Fire on Easter Island: What happened to the stone heads and how they will be saved

Fire on Easter Island: What happened to the stone heads and how they will be saved

Easter Island, or Rapanui, the territory of Chile, located in the south-eastern Pacific, is largely known for moai, which are stone statues of compressed volcanic ash; Rapanui National Park is included in the UNESCO World Heritage List; and prior to the coronavirus pandemic, tourism was the foundation of the island's economy.

The forest fire, which began on 5 October and affected a significant part of the National Park, according to local authorities, caused "irreparable damage" to some of the famous stone-cut monumental heads, some of which were completely destroyed and others severely damaged.

Easter Island Heads

Easter Island is the most remote inhabited island in the world and is located in Chile, some 3,500 kilometres off the coast of South America, and about 1,000 statues with an average height of 4 metres are located throughout the island. All these statues are believed to have been manufactured between the 13th and 15th centuries by the island's indigenous inhabitants, Rapanui.

Though moai are statues of the whole body, they are often called Easter Island heads.

Moai are monolithic statues cut out of compressed volcanic ash. Human figures were first painted in a stone wall and then the extra material was cut out until only the image was left.

Sculpture figures are characterized by heavy eyebrows and long noses with characteristic hooked nostrils. Massive statues are poorly painted, but sometimes the clavicles are marked with stone. The hands are cut with barrels and rest on the body in different positions. The backs of the performers are usually lacking parts, but sometimes the buttocks and the backs are shown with rings and belts. With the exception of one kneeling moai, the statues have no regular legs.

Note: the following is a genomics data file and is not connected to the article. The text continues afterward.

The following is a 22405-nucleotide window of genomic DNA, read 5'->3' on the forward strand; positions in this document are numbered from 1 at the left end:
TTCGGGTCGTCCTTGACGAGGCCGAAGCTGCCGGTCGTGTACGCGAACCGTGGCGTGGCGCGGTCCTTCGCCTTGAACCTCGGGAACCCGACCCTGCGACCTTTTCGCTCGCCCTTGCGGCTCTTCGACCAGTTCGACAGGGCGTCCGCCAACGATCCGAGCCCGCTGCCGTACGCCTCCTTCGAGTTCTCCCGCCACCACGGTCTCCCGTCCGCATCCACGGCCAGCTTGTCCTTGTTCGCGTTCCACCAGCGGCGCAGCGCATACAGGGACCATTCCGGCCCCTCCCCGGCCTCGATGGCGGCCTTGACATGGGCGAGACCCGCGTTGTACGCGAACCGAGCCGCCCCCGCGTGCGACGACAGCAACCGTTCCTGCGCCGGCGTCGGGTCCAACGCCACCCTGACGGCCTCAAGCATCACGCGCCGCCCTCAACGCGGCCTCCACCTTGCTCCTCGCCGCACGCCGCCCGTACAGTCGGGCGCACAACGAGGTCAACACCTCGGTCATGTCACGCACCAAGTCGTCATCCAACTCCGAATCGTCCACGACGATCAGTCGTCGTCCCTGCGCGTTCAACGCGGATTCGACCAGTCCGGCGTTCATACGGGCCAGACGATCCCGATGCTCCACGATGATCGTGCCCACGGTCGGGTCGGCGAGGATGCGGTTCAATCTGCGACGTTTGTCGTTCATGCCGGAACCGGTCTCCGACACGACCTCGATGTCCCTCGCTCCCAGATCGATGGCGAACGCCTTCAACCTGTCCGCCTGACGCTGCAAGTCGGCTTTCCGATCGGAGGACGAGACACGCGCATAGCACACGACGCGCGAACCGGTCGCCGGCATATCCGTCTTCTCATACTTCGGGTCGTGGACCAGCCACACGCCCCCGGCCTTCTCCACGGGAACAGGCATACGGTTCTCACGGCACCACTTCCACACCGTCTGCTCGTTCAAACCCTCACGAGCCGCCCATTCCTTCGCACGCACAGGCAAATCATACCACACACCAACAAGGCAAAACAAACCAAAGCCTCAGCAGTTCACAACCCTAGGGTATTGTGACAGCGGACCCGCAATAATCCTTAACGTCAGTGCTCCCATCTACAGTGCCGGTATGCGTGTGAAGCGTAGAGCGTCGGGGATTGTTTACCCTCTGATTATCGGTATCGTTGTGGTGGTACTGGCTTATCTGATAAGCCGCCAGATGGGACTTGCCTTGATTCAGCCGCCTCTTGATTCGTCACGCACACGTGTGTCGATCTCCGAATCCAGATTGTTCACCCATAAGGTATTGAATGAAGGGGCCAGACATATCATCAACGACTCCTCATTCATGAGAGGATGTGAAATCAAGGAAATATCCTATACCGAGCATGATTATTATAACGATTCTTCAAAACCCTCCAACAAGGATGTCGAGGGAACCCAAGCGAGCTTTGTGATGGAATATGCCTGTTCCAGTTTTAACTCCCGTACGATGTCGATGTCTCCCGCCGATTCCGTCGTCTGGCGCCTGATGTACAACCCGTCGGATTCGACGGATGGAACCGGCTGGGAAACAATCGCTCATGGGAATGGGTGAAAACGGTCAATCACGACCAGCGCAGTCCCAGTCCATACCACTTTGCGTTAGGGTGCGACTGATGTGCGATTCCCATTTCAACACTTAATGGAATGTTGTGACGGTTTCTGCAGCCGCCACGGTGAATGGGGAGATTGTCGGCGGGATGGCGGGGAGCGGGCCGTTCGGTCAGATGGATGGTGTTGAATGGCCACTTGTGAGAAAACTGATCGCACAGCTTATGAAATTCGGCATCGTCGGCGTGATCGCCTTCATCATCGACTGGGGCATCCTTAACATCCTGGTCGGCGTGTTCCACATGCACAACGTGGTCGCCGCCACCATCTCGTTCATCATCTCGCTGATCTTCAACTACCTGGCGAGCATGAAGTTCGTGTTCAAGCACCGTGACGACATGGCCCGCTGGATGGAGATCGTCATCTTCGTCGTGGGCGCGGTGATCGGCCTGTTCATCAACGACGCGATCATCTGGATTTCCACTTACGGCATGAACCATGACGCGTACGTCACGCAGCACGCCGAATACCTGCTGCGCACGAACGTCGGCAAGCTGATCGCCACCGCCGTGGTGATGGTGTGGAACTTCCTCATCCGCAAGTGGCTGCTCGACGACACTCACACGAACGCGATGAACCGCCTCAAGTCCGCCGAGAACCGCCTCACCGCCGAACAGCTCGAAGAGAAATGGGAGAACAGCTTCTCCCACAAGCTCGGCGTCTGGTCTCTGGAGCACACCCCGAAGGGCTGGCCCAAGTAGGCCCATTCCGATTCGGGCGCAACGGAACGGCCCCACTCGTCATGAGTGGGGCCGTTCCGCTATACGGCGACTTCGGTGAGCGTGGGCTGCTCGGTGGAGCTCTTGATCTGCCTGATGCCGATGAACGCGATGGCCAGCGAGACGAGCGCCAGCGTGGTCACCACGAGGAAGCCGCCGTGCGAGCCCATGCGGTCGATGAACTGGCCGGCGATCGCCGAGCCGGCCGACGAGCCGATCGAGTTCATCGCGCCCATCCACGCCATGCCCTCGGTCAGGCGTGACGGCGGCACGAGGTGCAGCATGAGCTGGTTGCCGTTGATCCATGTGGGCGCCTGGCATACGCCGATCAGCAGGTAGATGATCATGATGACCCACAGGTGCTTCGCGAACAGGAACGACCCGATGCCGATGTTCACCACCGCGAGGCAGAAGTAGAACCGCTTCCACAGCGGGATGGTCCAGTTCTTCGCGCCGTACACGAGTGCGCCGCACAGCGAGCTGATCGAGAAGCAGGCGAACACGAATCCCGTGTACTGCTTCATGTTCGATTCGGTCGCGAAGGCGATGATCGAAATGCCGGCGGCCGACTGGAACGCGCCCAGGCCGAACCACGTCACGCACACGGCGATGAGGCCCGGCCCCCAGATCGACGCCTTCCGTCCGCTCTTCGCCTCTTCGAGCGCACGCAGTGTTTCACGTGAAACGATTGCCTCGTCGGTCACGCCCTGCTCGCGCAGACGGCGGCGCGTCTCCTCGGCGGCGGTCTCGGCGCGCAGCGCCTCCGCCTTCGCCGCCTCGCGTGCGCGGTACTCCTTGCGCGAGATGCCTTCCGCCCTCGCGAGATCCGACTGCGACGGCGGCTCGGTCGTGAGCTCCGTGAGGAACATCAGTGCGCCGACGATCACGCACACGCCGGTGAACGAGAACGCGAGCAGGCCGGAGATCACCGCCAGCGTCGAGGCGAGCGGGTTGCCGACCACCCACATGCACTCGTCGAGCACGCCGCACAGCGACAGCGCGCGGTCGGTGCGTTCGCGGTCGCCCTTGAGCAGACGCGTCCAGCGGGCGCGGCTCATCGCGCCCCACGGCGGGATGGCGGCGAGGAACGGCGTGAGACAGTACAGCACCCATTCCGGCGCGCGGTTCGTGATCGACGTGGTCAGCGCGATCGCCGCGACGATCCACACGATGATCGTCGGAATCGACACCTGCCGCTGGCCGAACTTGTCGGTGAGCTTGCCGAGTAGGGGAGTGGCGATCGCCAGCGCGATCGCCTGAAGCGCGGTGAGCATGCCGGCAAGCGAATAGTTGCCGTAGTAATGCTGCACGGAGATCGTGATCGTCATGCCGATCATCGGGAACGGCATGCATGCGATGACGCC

About half of the sculptures are still in Rano Raru's quarry, a volcanic crater containing the ashes of ancient eruptions, but hundreds of statues have been moved from there and installed on stone platforms all over the perimeter of the island.

The reasons for the creation of the sliced figures that are believed to represent the ancestors of the Rapanoui people are unknown, and one study pointed out that stone pieces were placed near freshwater springs.

What happened?

The forest fire, which began on 5 October, spread throughout a large part of the island. According to the Mayor of Pedro Edmunds Paoa Island, the area affected by the incident is at least 100 Ga.

As a result of the fire, several stone heads were completely burned, and about half of the sculptures were crushed, and the mayor also noted that as the stone cracked, with heavy rain or over time, it bursts, falls and becomes sand, and the sculptures that were completely dug up were the most affected.

The local authorities suspect that the fire was not an accident, but was the result of human activity; it was not the first time that ancient sculptures had been damaged; for example, in 2008, a Finnish tourist was fined $17,000 for cutting off a piece of his ear from one of the sculptures; he was also banned from returning to the island for three years.

And in 2020, a resident of the island was arrested for damaging one of the sacred statues, and the man left the truck on the slope, setting a stone instead of a parking brake, but the car rolled into one of the sculptures.

What happens next?

Local authorities noted that problems with monitoring the state of the World Heritage Monument were related to the lack of funding and the State ' s low level of participation in the preservation of monuments; the main burden, he said, was placed on the municipality and volunteers, who were unable to provide adequate protection.

On 12 October, the City Hall held a meeting with UNESCO to request assistance for the restoration and protection of the monument, and a statement issued following the meeting indicated that the organization would participate in the reconstruction work.

Local authorities and representatives of the international organization will form a working group to assess the damage and develop a plan for the restoration and protection of the remaining sculptures.